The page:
From: John Conover <john@email.johncon.com>

Subject: forwarded message from root@email.johncon.com

Date: Fri, 9 Jan 1998 02:33:26 -0800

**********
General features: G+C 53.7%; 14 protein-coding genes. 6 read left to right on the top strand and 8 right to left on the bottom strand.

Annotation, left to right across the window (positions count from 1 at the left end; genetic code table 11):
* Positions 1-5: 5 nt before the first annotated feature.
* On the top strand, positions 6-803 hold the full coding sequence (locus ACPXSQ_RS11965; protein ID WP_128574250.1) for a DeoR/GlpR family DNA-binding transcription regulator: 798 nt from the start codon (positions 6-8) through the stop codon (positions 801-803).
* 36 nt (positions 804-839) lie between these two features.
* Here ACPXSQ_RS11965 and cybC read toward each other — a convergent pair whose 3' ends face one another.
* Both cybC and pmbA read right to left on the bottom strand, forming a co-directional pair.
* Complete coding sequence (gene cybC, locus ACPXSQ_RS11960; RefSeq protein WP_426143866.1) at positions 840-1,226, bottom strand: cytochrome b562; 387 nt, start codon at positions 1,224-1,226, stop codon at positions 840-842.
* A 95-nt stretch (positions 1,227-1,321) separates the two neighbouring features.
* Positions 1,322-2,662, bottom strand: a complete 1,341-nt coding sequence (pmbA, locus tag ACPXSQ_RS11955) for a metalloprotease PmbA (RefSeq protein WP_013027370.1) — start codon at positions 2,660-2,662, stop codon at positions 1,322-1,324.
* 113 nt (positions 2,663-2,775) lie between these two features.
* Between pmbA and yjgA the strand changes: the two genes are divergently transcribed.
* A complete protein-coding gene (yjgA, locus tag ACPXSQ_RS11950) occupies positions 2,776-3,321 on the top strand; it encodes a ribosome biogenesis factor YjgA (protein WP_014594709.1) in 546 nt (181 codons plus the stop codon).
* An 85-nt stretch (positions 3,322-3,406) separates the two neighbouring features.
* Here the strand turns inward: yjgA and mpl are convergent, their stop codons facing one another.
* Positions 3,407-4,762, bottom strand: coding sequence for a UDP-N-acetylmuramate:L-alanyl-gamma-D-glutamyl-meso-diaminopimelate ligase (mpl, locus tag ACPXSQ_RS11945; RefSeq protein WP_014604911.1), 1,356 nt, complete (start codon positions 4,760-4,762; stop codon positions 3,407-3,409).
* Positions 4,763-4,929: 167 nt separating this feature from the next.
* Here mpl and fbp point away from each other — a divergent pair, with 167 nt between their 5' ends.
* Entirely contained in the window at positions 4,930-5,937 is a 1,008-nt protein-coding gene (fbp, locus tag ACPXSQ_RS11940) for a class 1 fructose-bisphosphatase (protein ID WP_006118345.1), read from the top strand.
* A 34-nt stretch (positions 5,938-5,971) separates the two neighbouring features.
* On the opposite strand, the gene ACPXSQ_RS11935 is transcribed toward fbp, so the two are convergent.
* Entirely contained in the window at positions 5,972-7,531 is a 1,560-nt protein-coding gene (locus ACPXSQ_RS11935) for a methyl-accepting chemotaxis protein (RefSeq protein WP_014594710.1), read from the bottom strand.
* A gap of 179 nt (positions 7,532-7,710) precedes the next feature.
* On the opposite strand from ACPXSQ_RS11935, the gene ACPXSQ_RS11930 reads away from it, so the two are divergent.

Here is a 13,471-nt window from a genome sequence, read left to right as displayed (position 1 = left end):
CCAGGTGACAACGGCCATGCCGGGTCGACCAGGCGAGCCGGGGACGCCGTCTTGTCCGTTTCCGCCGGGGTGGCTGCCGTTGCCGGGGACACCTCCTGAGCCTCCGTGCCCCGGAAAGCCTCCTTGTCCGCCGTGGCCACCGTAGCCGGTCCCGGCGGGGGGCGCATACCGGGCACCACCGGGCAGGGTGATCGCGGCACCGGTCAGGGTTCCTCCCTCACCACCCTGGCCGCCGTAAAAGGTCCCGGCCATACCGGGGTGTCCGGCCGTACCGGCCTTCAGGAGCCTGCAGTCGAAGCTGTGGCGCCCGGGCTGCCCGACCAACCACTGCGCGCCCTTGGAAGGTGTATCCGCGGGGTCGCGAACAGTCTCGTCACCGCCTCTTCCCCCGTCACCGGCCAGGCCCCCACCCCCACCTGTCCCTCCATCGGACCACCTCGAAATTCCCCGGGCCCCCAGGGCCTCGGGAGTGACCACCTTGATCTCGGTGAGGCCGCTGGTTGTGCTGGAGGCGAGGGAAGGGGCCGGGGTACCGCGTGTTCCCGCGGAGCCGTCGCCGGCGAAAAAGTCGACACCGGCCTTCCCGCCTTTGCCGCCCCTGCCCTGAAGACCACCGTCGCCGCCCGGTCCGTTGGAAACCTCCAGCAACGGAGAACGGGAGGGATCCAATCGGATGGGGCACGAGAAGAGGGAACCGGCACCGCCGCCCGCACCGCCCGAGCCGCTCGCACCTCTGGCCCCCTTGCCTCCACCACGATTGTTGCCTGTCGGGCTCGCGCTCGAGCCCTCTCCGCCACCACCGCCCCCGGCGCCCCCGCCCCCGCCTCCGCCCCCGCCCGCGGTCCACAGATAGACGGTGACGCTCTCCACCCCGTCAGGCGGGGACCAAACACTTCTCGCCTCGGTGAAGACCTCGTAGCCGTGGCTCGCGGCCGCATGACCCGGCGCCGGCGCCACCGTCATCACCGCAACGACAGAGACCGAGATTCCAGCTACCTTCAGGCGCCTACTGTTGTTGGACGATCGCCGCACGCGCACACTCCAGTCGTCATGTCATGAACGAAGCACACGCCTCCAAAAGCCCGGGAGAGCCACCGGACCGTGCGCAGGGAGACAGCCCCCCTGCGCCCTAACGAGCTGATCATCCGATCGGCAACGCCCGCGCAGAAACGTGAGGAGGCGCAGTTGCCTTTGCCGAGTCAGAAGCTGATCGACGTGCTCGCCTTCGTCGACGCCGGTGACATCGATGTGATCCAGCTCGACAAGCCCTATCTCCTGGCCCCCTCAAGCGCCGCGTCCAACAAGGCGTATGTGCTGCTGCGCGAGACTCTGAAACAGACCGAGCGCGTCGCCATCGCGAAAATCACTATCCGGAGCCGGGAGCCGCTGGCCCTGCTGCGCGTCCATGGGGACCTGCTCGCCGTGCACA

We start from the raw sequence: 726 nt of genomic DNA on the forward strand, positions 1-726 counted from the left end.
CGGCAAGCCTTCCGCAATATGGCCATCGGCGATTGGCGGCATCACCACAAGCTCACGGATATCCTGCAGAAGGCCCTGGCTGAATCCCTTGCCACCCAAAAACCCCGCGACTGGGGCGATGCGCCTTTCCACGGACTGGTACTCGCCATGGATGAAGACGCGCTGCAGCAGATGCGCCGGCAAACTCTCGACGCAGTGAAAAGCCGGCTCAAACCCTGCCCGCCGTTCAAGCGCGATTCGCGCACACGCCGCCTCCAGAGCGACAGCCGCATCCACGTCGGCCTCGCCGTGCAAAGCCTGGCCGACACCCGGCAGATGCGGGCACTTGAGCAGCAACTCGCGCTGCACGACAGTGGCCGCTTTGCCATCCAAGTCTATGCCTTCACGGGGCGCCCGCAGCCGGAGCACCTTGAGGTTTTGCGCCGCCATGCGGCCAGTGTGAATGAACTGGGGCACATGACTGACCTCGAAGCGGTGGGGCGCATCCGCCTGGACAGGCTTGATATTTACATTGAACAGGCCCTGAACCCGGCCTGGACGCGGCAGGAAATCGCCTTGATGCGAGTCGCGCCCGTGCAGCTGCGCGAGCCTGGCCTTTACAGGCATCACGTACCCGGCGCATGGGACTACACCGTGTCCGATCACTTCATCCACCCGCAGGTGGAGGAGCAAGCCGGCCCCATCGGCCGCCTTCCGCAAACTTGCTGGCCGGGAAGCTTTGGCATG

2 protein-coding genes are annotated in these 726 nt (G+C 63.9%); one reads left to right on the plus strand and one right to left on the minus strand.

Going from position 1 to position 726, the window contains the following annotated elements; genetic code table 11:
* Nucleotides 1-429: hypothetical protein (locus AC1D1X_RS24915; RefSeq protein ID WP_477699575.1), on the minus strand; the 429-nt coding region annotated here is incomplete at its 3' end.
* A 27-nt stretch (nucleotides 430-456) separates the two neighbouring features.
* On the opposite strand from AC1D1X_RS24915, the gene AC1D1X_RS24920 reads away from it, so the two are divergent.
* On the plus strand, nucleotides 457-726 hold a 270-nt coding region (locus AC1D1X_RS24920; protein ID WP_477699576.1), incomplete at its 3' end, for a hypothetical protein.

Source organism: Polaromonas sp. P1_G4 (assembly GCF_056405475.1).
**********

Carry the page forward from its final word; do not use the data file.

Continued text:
Interesting "On This Day, Jan 9 ..." concerning "1st income tax imposed, in England. (1799)". Although income tax was a British invention, the concept of progressive income tax, (that you and I so dearly love,) was a purely American invention. Does it make sense? Well, that depends on who is telling the story. If you believe-and many do, but many don't-that such things as economic robustness in a society is fractal in nature, then income in a society should be distributed as a 1 / (n^2) function, (at least theoretically-the empirical evidence seems to support the hypothesis-you can verify this for the US at http://www.doc.gov/ for your own edification.) If that is the case, then pushing the top end of the spectrum down also pushes the bottom end of the spectrum down, (ie., if you plot the distribution on log-log paper, then Bill Gates occupies the number one position, the rest of us group, more or less, in increasing numbers down the graph, in a 1 / (n^2) fashion.) since the slope of the line, (ie., -0.5) can not be changed. So, if this is true-and many believe it, and many don't-then taxing the wealthy hurts the poor. A paradox? You will have to be your own judge ... (And, no, I am not presenting an argument in favor of flat tax. I try not to believe in anything. It gets me in trouble.) John BTW, the ancient Mesopotamians and Egyptians were meticulous record keepers. It seems that the 1 / (n^2) business has been with us for most of the time we have done the civilization agenda. Interestingly, the, now defunct, Soviet system exhibited the same phenomena, as did National Socialist system in WWII Germany. So did the Maya in Central America, as did the Plains Indians in North America. So did the Anasazi in the American South West. So did the Ming Dynasty in China. In point of fact, there are no known exceptions in the ten thousand years of recorded history-at least to the numerical precision of the data we have. Kind of an interesting argument when a 1 / (n^2) is the hallmark signature of fractal things. And if wealth/resources/power aligns itself in a 1 / (n^2) arrangement, what are the implications? Well, theoretically at least, we would expect the probable duration of a society to be the reciprocal of the square root of time, or about 4 centuries, (if we measure such things in centuries.) We measure about 4.6, (depending on whose numbers we are using.) Compelling arguments? You will have to be our own judge. The numbers used above can be found at various places on the Internet, in ascii text files, and you can do your own analysis, (ie., run log-log plots.) Want a flight of fantasy? If such things really are fractal, we should be able to project, (famous last words,) what the growth of the stock market, (since, in some sense, it represents wealth,) by the probability constants in the economic expansion in this, the third century of our existence. That probability would be somewhat lower than the reciprocal of the square root of three, or about 0.577, (we measure 0.542.) In the last century, it should be somewhat lower than 0.707, (we measure about 0.65, or so, depending on whose data we are using.) An interesting, (fantasies are interesting,) hypothesis. BTW, the arguments here are logic. If, (and its a big if,) such things are fractal, then the measure of a society's wealth-perhaps via a GDP as an arbitrary ecological metric-must obey the square root and 1 / (n^2) business, if, and only if, the Shannon Probability is exactly random, or 0.5. If it was greater, then we would all be Mesopotamians. And we are not. If it was less, then civilization would not exist. But we do. Therefore, the implication is that, during a society's duration, the Shannon Probability will rise, and during its demise, it will fall. And, if such things are fractal, (and its a big if,) then most of the measures of wealth in the society should follow the same set of rules, (by definition, a fractal is self-similar, at all scales, and is made up of fractals, that are self-similar, at all scales.) Therefore, the equity markets should follow the same scheme, which means, that the Shannon Probability, should be about the same. So, we compute the probability that a society's wealth will increase, and we have the "instantaneous" Shannon Probability that should be reflected in all wealth, including the equity markets, at a specific time. Do I believe this? (I don't know, I'm still having trouble with mathematical induction.) But there have been some interesting philosophical arguments presented, (again, as a flight of fantasy.) Here is the way the logical arguments proceed. (Note that fractals have a random nature, that assemble their self into a probabilistic phenomena, ie., the 1 / (n^2) and 1 / sqrt (t) kind of things.) Lets suppose that life/civilization/equites were not that way. By implication that would mean that there was some kind of grand equation or logic by which such things operate, (ie., there would be no randomness.) What would that mean? Well, it would mean that it was a deterministic system. And what does that imply? Well, it would mean that there was no freedom of choice, (ie., no matter how much one pondered a decision, the decision would have been preordained, and there would be no choice. One's decision would have been inevitable from time zero.) There is a lemma to this logic, (fantasy as it may be.) If one believes that one can exercise some influence over the state of affairs in one's life, then one must believe that one's life is not a preordained/deterministic/predictable system, and, therefore, one must believe life is governed by random events, that chain together-ie., a fractal. (Many mathematical logicians, over enough beer, will admit to believing this. Sometimes, its a lot of beer-a delightful beverage, for which, we are ever indebted to the ancient Mesopotamians, who are no longer with us, but made their contribution to the enduring fractal agenda.) So, if this logic has anything substantive, (fantasy as it may be,) then the question can be raised as to why we should go to all the bother with the trials and tribulations of civilization, and all the things we do? The argument being that if life is a series of random events, shouldn't we just adopt a fatalistic attitude, and concede? The counter argument presented is, (usually,) is that it is gambling, (gambling is where fractals were invented,) and if you don't play, you can't win. Playing is a necessary, but insufficient, requirement for winning. So the story goes. And, the story continues, (fantasy-maybe a soap opera-as it may be,) that there are rules to the game, as a consequence of the way that random processes assemble their selves into fractals. (A Gaussian bell curve, ie., the way random events-like the distribution of the sum of tossing two dies assemble their selves, for one.) The accuracy, (ie., the horizon,) of how far one can predict life's affairs into the future decays with the reciprocal of the square root of time, (irregardless of what unit of time is used, which is a bit of a paradox-unless one understands what self-similar implies.) And, as one decreases the units of time, then the statistics of the fractal scale with the square root of time, (ie., cutting the time units by four, one cuts the statistics by a factor of two.) And, if one looks at the way the distribution of the way sub-fractals assemble their selves, it is a 1 / (n^2) phenomena. Do I believe it? I'm still wondering how mathematicians proved mathematical induction consistent without using mathematical induction. ------- start of forwarded message (RFC 934 encapsulation) ------- Received: (from root@localhost) by johncon.com (8.6.12/8.6.12) id AAA31668 for john; Fri, 9 Jan 1998 00:05:11 -0800 Message-Id: <199801090805.AAA31668@email.johncon.com> From: root <root@email.johncon.com> To: john@email.johncon.com Subject: Reminders for Friday, January 9, 1998 Date: Fri, 9 Jan 1998 00:05:11 -0800 Reminders for Friday, 9th January, 1998 (today): Sunrise 07:22, Sunset 17:07, Moon 0.76 (Increasing) Reminders for Tuesday, 13th January, 1998: ________________________ On This Day, Jan 9 ... ________________________ 1st San Francisco paper, 'California Star', published. (1847) 1st balloon flight in North America. (1793) 1st commercial bank in San Francisco established. (1848) 1st income tax imposed, in England. (1799) 5.9 earthquake in New England/Canada; last one was in 1855. (1982) Astronomer Caroline Herschel, publisher of "Herschel's Catalog of Stars" and sister of William, dies at 97 (1848) Bill Graham born (1931) Bob Denver, actor played Gilligan on "Gilligan's Island", is born (1935) Chic Young, creator of the "Blondie" comic strip. (1901) Connecticut becomes the 5th state (1788) Day of the Martyrs (Panama) Day of the Martyrs in Panama Exposition (now Civic) Auditorium dedicated. (1915) Fellowship reaches Lorien (LOTR) First issue of the "Progressive" magazine (1909) Gypsy Rose Lee, entertainer and author, is born (1914) James Patrick Page (Led Zeppelin) born (Middlesex, England, 1945) James Patrick Page (Led Zeppelin) is born in Middlesex, England, 1945 Joan Baez, folk singer, is born on Staten Island, New York (1941) Joseph B. Strauss, civil engineer & builder of Golden Gate Bridge. (1870) Karel Capek, Czech author and originator of the term robot, is born (1890) Mississippi secedes from the union (1861) Plough Monday Richard M. Nixon, 37th President (1968-1974) (1913) Simone de Beauvoir, feminist, born (1908) St. Marciana is martyred by being torn to bits by a leopard and a wild bull in the Caesarea amphitheater (309) the daguerrotype process announced at French Academy of Science (1839) ------- end ------- -- John Conover, john@email.johncon.com, http://www.johncon.com/